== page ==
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Visualizing data from a single spreadsheet is like watching television. You can understand stuff. When you incorporate information from multiple sources, you can understand a lot more. It’s like seeing in 3D.
Cloud-based data visualization startup DataHero today introduced the capability to do just that in its premium version. You can take your Salesforce data, your Stripe data, your Dropbox data — whatever cloud-based data you like — and throw it at DataHero. It suggests the combinations that it believes is best or it lets you choose the data mashup.
You check it out in preview mode to ensure the data is being integrated in the right way. Then you choose a style for visualizing your information. And bam, just like that, you’re a data wizard with a nifty graph that it can automatically update with fresh data on a regular basis.
A trend in big data these days is combining different types of data to get whole new ideas about your product, your company, and the world at large. Companies can put lots of data in repositories like data warehouses or even open-source Hadoop software, but then it isn’t always easy to access. DataHero believes in enabling anyone in a company analyze data. No wonder the startup talks about being aimed at “the 99 percent.”
DataHero had actually included the ability to visualize data from multiple sources in its initial alpha release, a couple of years ago. But then the startup stripped out the function, said chief executive and cofounder Chris Neumann. The problem: The feature wasn’t seeing enough use. It clearly wasn’t simple enough. He elaborated in an email today:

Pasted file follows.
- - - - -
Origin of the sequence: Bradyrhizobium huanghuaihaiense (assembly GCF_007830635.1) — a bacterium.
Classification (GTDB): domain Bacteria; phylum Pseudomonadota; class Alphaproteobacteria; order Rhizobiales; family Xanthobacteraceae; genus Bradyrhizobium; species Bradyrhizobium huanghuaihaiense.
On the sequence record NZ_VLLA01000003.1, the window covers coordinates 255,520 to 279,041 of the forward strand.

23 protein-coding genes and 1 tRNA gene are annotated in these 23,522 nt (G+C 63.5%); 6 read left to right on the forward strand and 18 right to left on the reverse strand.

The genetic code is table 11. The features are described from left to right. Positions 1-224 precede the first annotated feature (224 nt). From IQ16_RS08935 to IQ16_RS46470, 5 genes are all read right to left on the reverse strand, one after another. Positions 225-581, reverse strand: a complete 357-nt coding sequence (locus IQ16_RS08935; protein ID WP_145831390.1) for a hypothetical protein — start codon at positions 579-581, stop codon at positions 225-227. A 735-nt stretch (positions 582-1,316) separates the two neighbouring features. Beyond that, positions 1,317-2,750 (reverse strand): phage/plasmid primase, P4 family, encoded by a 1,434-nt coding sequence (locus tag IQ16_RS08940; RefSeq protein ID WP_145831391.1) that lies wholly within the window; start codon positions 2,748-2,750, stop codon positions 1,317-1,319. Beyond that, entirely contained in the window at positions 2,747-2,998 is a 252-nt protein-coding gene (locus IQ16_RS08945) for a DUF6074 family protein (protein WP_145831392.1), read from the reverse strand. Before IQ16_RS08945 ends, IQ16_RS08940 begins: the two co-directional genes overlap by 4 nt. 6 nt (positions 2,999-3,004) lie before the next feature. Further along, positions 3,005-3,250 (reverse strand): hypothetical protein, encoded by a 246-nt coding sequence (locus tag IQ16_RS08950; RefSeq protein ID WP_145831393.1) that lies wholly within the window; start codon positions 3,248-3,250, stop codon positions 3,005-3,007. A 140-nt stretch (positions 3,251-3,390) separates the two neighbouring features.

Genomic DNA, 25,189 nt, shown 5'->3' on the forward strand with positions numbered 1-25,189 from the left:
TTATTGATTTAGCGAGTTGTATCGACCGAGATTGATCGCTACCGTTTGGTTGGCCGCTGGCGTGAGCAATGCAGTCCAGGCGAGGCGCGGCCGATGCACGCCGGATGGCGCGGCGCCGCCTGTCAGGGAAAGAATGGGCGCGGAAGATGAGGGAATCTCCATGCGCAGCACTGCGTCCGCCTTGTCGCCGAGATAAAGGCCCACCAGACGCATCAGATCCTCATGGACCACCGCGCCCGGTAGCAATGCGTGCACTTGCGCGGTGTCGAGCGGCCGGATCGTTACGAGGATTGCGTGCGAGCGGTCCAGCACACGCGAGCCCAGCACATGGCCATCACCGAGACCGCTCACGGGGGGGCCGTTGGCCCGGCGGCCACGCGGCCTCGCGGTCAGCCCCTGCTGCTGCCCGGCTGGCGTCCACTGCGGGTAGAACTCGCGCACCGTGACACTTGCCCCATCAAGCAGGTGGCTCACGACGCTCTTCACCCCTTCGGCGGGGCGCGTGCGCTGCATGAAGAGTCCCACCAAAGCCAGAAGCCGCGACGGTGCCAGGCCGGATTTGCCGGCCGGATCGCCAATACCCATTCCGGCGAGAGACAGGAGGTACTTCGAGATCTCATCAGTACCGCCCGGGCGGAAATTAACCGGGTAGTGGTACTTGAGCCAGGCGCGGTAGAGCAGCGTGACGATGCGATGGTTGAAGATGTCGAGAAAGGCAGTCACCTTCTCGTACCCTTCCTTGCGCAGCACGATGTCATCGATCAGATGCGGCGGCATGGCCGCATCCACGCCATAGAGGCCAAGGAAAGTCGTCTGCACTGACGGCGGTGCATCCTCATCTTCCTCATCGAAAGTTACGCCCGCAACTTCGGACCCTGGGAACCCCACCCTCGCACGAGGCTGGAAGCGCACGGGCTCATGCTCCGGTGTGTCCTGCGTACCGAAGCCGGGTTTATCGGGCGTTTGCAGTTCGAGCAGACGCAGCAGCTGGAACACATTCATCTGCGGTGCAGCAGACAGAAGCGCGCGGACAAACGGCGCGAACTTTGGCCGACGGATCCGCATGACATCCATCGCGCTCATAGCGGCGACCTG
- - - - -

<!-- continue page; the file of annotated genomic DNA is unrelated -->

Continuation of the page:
When we expanded our development and user testing post-investment, we quickly found that there was an enormous amount of iteration to be done on use cases involving just a single dataset, let alone two (so initially, it wasn’t so much that they didn’t understand how to work with two datasets as they didn’t understand how to work with just one!). After we felt comfortable with the UI/UX for interacting with one dataset (which was just over a year ago, when we released our public beta), we started working from the ground up on user interface paradigms for working with multiple datasets. That work and user testing has been ongoing for the past year, while we added new features, third-party integrations, and otherwise advanced the product in parallel.
Now their efforts have resulted in a wholly redesigned feature, one that appears more intuitive, and one that could help more people inside companies grasp what’s actually happening, not just work based on what they assume is happening.
Neumann will speak about empowering individuals at our DataBeat conference in San Francisco next week. Fewer than 50 tickets remain.
DataHero announced a $3.15 million venture round in December.
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